What’s it like to be a student in Malta?

Greetings and salutations MUN City Mavericks and MUN enthusiasts alike! Today we take a slight detour from Malta’s gothic capital and focus on a topic which may be of some interest to some of our followers that have a penchant for adventure.  As mandated by our MUNPlanet superiors, this first post of July shall give readers a glimpse into the life of Maltese students.  Of course, there are many aspects of this experience that cannot be adequately described in a post of this length – so I encourage any MUNer curious about studying in Malta to reach out to me if they want any further information.

So, here’s my two cents on student life in Malta – I hope you find it useful!

Maltese student life

Life in Malta is pretty great. With 300 days of sunshine a year, sparkling seas, a wealth of history, and the high level of proficiency in the English language, it’s not hard to see why this tiny island routinely attracts in the region of 1.5 million tourists on a yearly basis. As the expatriate community grows, Malta becomes more cosmopolitan with every passing day.

Notwithstanding its remarkable popularity with tourists and sun-seeking expatriates, the island is not well-known for its academic standards, at least not in the sense inspired by university rankings and league tables.

Higher education in Malta has however been around for over 400 years, with the University of Malta tracing its origins to the Collegium Melitense, founded by the Jesuit Order in 1592. The institution was eventually re-founded as a State University in 1769 by the Knights of St. John.The Knights Hospitallers’ commitment to medical and sanitary advancement ensured that the students were subjected to the most scrupulous standards of education existing at the time.

But enough about the past.  What is it like to be a student in Malta today?


1. English language

The University of Malta proudly boasts that its main language of instruction is the English language, and why shouldn’t it? English is the first or second language of an estimated two billion people, arguably making it the contemporary lingua franca. This provides the institution with a remarkable reach, creating opportunities for international students to hone their craft in a widely understood tongue, and researchers to publish to the widest possible audience.


2. Tuition fees and cost of living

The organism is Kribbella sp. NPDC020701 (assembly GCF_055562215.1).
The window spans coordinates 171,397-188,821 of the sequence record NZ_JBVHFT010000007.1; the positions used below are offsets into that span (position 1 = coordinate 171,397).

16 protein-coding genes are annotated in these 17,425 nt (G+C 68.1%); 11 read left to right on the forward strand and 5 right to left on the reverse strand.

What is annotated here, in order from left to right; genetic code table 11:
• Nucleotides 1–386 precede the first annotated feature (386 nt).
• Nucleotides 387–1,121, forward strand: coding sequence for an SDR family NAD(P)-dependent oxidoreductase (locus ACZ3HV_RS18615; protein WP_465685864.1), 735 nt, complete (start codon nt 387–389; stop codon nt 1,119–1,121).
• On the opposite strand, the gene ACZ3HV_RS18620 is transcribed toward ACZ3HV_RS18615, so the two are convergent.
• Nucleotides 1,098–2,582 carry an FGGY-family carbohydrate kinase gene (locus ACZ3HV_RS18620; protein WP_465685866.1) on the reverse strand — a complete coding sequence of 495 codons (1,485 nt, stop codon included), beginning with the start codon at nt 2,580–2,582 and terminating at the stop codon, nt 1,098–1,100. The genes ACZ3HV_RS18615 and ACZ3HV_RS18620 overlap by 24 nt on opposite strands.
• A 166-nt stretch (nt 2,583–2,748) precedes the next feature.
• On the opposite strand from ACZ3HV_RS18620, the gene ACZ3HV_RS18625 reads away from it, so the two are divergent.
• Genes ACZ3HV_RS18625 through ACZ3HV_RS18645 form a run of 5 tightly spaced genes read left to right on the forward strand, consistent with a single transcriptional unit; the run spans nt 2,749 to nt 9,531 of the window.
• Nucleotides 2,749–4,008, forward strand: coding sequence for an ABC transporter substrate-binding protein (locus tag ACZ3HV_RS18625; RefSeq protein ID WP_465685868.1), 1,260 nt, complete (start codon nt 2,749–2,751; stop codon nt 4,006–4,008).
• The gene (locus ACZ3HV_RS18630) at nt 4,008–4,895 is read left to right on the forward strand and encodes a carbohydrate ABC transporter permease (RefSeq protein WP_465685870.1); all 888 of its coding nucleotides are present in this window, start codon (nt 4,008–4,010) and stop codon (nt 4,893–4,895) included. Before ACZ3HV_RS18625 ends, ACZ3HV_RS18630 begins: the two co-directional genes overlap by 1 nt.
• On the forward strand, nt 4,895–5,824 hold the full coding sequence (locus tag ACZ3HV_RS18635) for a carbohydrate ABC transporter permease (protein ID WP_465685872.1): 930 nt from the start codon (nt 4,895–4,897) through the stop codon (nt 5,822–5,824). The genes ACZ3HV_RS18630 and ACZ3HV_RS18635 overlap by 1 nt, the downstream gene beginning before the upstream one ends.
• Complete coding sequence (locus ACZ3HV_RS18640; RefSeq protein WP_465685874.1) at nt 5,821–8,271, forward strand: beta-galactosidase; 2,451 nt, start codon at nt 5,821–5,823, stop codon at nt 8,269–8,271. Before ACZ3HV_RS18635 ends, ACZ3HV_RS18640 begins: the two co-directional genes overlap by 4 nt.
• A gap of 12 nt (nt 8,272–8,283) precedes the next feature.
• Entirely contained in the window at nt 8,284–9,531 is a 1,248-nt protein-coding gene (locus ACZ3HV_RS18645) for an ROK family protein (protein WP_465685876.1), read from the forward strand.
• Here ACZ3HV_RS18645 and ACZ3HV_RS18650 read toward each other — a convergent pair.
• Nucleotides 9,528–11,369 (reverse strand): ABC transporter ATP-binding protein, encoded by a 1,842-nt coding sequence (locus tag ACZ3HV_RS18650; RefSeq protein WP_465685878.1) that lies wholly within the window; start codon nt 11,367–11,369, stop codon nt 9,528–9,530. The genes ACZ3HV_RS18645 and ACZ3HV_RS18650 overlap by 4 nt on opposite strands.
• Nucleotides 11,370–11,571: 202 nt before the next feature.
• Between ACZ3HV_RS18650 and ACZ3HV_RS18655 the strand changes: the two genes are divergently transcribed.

There has been a concerted effort by all stakeholders in Maltese education to ensure access to higher education for students, irrespective of their background. This commitment has manifested itself in a number of ways, but none are as significant as the absence of tuition fees for Maltese and EU/EEA students.

Yes: many Maltese undergraduate degrees, including but not limited to accountancy, economics, management, law, the arts, engineering, ICT, and even medicine can be enrolled for completely free of charge.

Student life is expensive. The staggering cost of furthering one’s studies often educates youths the worth of financial prudence and budgeting, but has been known to cause considerable strife when crippling debt begins to knock at the door.

Thankfully, nothing of the sort has happened here yet. The relatively low cost of living, coupled with low to no tuition fees (at least for those hailing from the EU/EEA) has helped to ease students into adulthood without fear of financial ruin. You could almost say that the Maltese are too pampered; given the small size of the island, many Maltese students continue to live at home throughout their university experience, saving a pretty penny on accommodation.

3. Student societies

The last half decade or so has seen an exponential increase of activity at the Msida Campus of the University of Malta. The combined effort of the University Student Council and the fifty or so highly active student organisations ensure that there is never a dull moment on campus. Opportunities abound! The extra-curricular dimension of Maltese student life will certainly leave you leaving higher education feeling accomplished and more well-rounded.

In this bustling community one can find Malta’s very own Model United Nations Society, a recent addition to the roster having been founded in 2013.  The MaltMUN Society will be welcoming delegates to its second annual conference in September 2013.


4. The nightlife

Oh Maltese nightlife, we meet again. Whilst the student experience does incorporate a (significant? Let’s hope so.) degree of hard work and study, we all need some time to unwind and let off steam.

Thankfully, we have just the thing – and once again Maltese students are spoiled for choice! Whether it’s partying away in Malta’s nightclub cluster known as Paceville, a sunset barbecue on one our famed sandy beaches (seriously, how can you say no to that?), or enjoying the fireworks at a local feast, you can rest assured that you’ll be sufficiently entertained throughout your student experience.

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